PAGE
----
Oxford University Press's
Academic Insights for the Thinking World

What is Art?

Joanna Ng, Intern

Roger Scruton is currently Research Professor for the 9780199559527Institute for the Psychological Sciences where he teaches philosophy at their graduate school in both Washington and Oxford. He is a writer, philosopher, and public commentator and has specialized in aesthetics with particular attention to music and architecture. In his book Beauty, Scruton explores various notions of beauty and comes to the conclusion that beauty is not determined by subjective feelings, but universal values that are rooted in rational thought. In the following excerpt Scruton  discusses beauty in the form of art.

A century ago Marcel Duchamp signed a urinal with the name ‘R. Mutt’, entitled it ‘La Fontaine’, and exhibited it as a work of art. One immediate result of Duchamp’s joke was to precipitate an intellectual industry devoted to answering the question ‘What is art?’ The literature of this industry is as tedious as the never-ending imitations of Duchamp’s gesture. Nevertheless, it has left a residue of scepticism. If anything can count as art, what is the point or the merit in achieving that label? All that is left is the curious but unfounded fact that some people look at some things, others look at others. As for the suggestion that there is an enterprise of criticism, which searches for objective values and lasting monuments to the human spirit, this is dismissed out of hand, as depending on a conception of the art-work that was washed down the drain of Duchamp’s ‘fountain’.

The argument is eagerly embraced, because it seems to emancipate people from the burden of culture, telling them that all those venerable masterpieces can be ignored with impunity, that TV soaps are ‘as good as’ Shakespeare and Radiohead the equal of Brahms, since nothing is better than anything and all claims to aesthetic value are void. The argument therefore chimes with the fashionable forms of cultural relativism, and defines the point from which university courses in aesthetics tend to begin – and as often as not the point at which they end.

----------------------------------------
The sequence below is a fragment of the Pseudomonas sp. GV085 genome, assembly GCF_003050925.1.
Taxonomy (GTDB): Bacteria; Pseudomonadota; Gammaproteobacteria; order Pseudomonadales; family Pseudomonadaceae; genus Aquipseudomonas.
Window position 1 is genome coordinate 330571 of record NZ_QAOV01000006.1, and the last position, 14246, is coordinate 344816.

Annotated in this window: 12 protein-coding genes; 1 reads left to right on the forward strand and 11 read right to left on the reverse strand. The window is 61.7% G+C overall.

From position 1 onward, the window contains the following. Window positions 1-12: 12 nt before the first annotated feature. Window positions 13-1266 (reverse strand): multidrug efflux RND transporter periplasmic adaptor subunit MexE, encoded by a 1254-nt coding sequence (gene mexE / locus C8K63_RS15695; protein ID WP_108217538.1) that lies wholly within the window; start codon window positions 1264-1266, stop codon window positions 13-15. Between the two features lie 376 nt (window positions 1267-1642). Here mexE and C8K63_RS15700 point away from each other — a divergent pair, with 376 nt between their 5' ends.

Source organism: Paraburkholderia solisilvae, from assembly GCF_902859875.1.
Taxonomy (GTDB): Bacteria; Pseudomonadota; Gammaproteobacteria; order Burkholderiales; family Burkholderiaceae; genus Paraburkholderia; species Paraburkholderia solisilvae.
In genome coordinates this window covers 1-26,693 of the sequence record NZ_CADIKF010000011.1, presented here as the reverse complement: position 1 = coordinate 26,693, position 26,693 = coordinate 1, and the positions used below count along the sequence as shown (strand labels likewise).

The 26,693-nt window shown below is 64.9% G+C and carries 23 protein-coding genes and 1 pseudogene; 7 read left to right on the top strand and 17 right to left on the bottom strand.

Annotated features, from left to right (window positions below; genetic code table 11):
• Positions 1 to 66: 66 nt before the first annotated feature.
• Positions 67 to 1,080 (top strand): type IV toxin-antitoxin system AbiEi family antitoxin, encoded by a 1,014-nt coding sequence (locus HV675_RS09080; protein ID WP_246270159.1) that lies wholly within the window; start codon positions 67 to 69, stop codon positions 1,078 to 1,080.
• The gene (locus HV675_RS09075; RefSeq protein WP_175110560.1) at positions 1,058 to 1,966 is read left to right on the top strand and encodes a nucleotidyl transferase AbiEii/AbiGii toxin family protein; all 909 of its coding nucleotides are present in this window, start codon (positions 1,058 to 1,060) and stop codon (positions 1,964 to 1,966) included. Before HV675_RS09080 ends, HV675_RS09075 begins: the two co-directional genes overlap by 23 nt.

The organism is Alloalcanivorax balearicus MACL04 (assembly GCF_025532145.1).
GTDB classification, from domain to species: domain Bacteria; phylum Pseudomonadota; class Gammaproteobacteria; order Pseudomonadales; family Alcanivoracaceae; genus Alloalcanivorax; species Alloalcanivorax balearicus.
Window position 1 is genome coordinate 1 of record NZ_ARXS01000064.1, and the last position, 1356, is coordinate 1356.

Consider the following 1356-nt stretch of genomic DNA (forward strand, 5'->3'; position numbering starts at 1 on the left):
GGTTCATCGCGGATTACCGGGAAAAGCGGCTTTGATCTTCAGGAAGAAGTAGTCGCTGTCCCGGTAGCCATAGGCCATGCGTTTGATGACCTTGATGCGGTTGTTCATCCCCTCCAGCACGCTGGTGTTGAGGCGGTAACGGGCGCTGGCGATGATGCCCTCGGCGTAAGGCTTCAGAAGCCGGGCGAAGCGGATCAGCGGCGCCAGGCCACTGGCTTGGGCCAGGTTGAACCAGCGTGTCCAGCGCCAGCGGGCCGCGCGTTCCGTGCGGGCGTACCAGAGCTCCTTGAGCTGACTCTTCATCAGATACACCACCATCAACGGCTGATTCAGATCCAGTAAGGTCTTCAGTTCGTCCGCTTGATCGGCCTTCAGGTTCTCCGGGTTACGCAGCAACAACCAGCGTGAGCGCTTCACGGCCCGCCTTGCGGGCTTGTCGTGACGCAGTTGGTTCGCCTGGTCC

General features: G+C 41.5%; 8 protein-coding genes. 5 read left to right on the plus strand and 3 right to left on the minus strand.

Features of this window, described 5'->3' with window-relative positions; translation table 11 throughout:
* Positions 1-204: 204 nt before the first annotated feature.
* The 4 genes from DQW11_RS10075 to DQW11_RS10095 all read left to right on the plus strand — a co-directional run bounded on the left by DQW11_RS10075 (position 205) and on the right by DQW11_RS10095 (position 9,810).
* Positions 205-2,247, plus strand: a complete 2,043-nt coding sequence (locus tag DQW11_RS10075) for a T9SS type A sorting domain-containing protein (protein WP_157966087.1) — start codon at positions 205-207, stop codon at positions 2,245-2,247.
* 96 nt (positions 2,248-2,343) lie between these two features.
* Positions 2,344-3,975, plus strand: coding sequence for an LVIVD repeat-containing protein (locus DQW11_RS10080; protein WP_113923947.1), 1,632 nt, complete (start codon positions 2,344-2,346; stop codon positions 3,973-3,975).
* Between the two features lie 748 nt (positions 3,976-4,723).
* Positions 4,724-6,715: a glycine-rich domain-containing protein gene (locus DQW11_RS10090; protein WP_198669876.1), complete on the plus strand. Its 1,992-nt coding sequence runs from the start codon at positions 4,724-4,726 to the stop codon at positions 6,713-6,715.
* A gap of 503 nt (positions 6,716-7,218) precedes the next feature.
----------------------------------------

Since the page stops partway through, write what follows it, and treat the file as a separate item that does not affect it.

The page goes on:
There is useful comparison to be made here with jokes. It is as hard to circumscribe the class of jokes as it is the class of artworks. Anything is a joke if somebody says so. A joke is an artefact made to be laughed at. It may fail to perform its function, in which case it is a joke that ‘falls flat’. Or it may perform its function, but offensively, in which case it is a joke ‘in bad taste’. But none of this implies that the category of jokes is arbitrary, or that there is no such thing as a distinction between good jokes and bad. Nor does it in any way suggest that there is no place for the criticism of jokes, or for the kind of moral education that has an appropriate sense of humour as its goal. Indeed, the first thing you might learn, in considering jokes, is that Marcel Duchamp’s urinal was one – quite a good one first time round, corny by the time of Andy Warhol’s Brillo boxes and downright stupid today.

Recent Comments

  1. […] This post was mentioned on Twitter by BelgradeSummerSchool, Art Topic. Art Topic said: Art #Art: What is Art?… http://bit.ly/1eyDkF […]

  2. uberVU - social comments

    Social comments and analytics for this post…

    This post was mentioned on Twitter by art_topic: Art #Art: What is Art?… http://bit.ly/1eyDkF

  3. r4i

    ART has not always been what we think it is today. An object regarded as Art today may not have been perceived as such when it was first made, nor was the person who made it necessarily regarded as an artist. Both the notion of “art” and the idea of the “artist” are relatively modern terms.

  4. Chris Daniel

    Art is mostly think of as a reflection of heritage and ancient civilization, but actually it has a wide meaning. Your article is thought provoking and I would like to read more about Art. Thanks

  5. Essay Help

    Art is vast field of study and I have observed that today, art has a very different meaning from the ancient times. You have defined the term very comprehensively

  6. Kevin

    It’s really not easy to give art a exact definition.The nature of art is one of the most elusive of the traditional problems of human culture. I am a young painter, engaging in painting for more than 8 years. My website is: http://www.oilpaintingcentre.com But, if you asked me the exact definition of art, I still can not explain to you well enough. Maybe I have to keep on learning hard in this regard. I like the sentence: “Beauty is not determined by subjective feelings, but universal values that are rooted in rational thought.” I think, maybe that touches the key points of art.

Leave a Comment

Your email address will not be published. Required fields are marked *